Welcome to the Washington State Criminal Justice Training Commission's Problem-Based Learning page. This page was designed to explain what PBL is and how it impacts adult learning. On this page you will find downloadable articles, videos and other information to assist you in understanding the role of PBL. New articles will be posted as they are published so please check back!
What is PBL?
In a traditional method of teaching, students learn the information and skills, then practice with the information and skills, and finally apply the information and skills to the “problem.” That “problem” most often takes the form of a written exam or final mock scene test. The curriculum and instructors tell the students exactly what to learn. The students just have to trust that the information is valuable to them. They don’t necessarily understand or believe why they are hearing it. And unfortunately, lecture is the most prominent delivery method involved in a traditional curriculum. Lecture surely has its place as a valuable tool in training – but hundreds and hundreds of hours of lecture is nobody’s idea of a good time.
So… what is PBL? Problem-Based Learning is an approach to training and learning. The main idea is simple. Let the students decide what is important. Let them take ownership of their own learning. Students will have real motivation to learn the new information or skill. They’re motivated because they are facing a problem that’s “over their head.” This complicated (ill-structured) problem requires the acquisition of new information and skills to solve. This process of facing the problem BEFORE coming to a solution is more realistic. Real life presents the problems first – not the solutions. Real life is “over our heads.” When we want to learn something new, we have to figure it out for ourselves. We have to take ownership of how we want to proceed.
A PBL curriculum teaches students how to solve problems. It provides a system for working trough problems. Students learn how to learn. And students take that problem-solving system with them into the work force. In its pure form, PBL seems quite unstructured. However, with well-designed ill-structured problems driving the learning, and a well-trained cadre of instructors, the learning goes where it’s supposed to.
PBL got its start in the medical field, at McMaster University. In an effort to improve the problem-solving skills of medical graduate students, Problem-Based Learning was developed. PBL is now the standard method of instruction for higher-level medical studies. Other fields have picked up on this teaching approach as well. In police work, PBL is closely related to the PTO movement, as PBL and the PTO model share many of the same goals and philosophies.
Only a small handful of police academies in the U.S. have implemented Problem-Based Learning into their curriculum. The WSCJTC Basic Law Enforcement Academy will be among the first to completely revise the academic curriculum with PBL as the primary format. There will, of course, still be a healthy mix of some more traditional instruction techniques utilized here – including a bit of lecture.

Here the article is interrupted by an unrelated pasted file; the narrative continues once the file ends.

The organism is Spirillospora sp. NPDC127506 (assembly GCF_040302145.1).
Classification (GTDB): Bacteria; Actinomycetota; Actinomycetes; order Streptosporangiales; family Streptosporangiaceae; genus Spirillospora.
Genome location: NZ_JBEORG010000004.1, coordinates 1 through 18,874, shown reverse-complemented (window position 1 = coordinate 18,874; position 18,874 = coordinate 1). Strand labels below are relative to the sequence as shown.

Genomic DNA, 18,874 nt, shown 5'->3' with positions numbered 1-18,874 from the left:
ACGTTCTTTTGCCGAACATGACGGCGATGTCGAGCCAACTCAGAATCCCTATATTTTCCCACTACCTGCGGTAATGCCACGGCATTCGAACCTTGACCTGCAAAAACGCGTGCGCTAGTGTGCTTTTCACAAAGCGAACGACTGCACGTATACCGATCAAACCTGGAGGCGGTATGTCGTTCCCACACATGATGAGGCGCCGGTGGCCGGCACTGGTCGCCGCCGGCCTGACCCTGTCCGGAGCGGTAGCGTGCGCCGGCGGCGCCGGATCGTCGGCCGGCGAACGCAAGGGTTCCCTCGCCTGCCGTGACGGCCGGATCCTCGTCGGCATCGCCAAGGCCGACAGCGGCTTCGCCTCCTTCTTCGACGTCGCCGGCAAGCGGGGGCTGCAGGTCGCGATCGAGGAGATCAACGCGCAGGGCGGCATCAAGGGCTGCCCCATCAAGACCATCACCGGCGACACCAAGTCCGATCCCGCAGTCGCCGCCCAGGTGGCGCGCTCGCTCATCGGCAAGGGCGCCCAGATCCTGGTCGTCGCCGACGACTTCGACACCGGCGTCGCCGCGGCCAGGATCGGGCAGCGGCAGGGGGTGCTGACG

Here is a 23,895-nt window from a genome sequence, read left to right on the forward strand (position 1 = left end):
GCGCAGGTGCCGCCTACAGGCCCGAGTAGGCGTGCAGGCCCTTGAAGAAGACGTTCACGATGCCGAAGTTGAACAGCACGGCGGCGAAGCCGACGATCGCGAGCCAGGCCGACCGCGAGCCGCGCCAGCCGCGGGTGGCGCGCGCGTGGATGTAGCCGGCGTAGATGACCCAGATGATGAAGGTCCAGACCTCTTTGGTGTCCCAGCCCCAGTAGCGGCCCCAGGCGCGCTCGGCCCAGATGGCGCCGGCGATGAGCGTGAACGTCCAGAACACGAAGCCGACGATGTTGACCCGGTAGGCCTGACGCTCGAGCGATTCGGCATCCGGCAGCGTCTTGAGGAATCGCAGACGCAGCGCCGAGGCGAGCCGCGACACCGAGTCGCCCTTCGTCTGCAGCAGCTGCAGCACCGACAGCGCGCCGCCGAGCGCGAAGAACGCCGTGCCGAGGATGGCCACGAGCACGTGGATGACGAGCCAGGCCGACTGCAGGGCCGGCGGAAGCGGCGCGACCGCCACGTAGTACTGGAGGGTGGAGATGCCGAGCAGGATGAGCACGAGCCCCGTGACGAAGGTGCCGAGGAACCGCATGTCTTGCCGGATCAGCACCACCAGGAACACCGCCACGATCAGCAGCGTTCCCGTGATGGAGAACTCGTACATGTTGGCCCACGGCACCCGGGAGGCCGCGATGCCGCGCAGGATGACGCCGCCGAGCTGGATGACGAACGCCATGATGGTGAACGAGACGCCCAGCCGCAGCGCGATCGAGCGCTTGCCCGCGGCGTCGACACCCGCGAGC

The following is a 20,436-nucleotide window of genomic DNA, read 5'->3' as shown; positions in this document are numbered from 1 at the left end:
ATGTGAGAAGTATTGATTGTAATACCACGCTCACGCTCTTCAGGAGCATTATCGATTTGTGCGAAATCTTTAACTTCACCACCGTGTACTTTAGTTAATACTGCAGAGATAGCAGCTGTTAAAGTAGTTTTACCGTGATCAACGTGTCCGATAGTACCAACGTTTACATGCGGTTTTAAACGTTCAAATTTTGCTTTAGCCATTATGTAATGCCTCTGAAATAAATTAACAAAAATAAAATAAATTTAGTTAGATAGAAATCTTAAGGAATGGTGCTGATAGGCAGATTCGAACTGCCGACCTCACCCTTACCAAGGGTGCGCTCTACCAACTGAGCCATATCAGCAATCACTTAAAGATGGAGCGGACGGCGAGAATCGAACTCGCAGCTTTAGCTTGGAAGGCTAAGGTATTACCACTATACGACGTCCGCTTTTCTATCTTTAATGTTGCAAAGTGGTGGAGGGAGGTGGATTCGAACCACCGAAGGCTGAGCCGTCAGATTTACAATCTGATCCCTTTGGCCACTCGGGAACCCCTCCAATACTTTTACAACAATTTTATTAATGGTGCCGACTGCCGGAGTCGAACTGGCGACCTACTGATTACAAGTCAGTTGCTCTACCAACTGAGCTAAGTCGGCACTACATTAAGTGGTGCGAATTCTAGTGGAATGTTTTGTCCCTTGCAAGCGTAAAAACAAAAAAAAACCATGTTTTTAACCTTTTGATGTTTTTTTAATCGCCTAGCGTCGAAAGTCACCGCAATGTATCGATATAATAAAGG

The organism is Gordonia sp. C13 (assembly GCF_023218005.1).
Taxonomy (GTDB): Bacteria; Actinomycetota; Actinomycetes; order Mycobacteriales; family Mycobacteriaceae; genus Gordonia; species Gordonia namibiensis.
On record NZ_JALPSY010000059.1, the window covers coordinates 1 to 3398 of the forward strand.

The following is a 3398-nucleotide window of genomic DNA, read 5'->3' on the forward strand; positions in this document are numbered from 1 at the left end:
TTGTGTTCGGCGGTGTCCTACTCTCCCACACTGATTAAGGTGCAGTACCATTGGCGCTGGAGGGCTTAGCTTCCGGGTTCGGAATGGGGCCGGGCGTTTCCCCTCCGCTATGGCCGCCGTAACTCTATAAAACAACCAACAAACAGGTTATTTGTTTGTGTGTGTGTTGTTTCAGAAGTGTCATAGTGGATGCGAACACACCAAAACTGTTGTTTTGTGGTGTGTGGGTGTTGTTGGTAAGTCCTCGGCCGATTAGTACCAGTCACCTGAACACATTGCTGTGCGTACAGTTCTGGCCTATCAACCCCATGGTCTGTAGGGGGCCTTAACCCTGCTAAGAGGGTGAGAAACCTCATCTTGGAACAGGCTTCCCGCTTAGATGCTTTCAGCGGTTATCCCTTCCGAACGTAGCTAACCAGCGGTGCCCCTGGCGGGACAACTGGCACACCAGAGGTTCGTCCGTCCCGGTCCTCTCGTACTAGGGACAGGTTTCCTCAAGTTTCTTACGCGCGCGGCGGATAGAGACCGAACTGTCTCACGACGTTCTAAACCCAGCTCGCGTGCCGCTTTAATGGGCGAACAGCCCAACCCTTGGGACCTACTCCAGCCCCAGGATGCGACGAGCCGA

Debbie Mealy, Ph.D., WSCJTC Deputy Director
Additional Articles and Links
Please click on this link for more information on our BLEA Field Training Workshops.
Problem-Based Learning at the Basic Law Enforcement Academy, Adult Learning in Action (Download now in PDF format)
Problem-Based Learning at the Basic Law Enforcement Academy, The BLEA Problem Solving Model (Download now in PDF format)
Problem-Based Learning at the Basic Law Enforcement Academy (Download now in PDF format)
Problem-Based Learning at the Basic Law Enforcement Academy – Discipline Standards (Download now in PDF format
)Effects of Problem-Based Learning and Traditional Instruction on Self-Regulated Learning (Download now in PDF format)
These Videos can be viewed but not downloaded.
BLEA Problem Based Learning Curriculum
Includes information on Independent Core Blocks, Skills Blocks, Academic Modules, Skills Modules. (Download now in PDF format).
The Changing Face of BLEA Seminar:
The WSCJTC provided two training seminars to spread the word about the new Problem-Based Learning curriculum at the Basic Law Enforcement Academy . PTO’s, FTO’s, and anyone involved in training new officers was invited to learn about the changes in the academy curriculum. Attendees experienced a PBL exercise first-hand and learned about how their training programs will be affected by the change in methodology. The WSCJTC wants to thank all the participants! Their interest and dedication is essential to training the nation’s best law enforcement officers. Click here to view the latest seminar schedule.
If you still have questions, please contact Manager Steve Lettic, 206.835.7337 Email:
Additional Links of Interest
Police Society of Problem Based Learning a site dedicated to the furtherance of PBL in Criminal justice,.
The University of Delaware problem based learning clearing house. This site has several excellent links and resources for PBL facilitators.
Problem Based Learning Online Resources.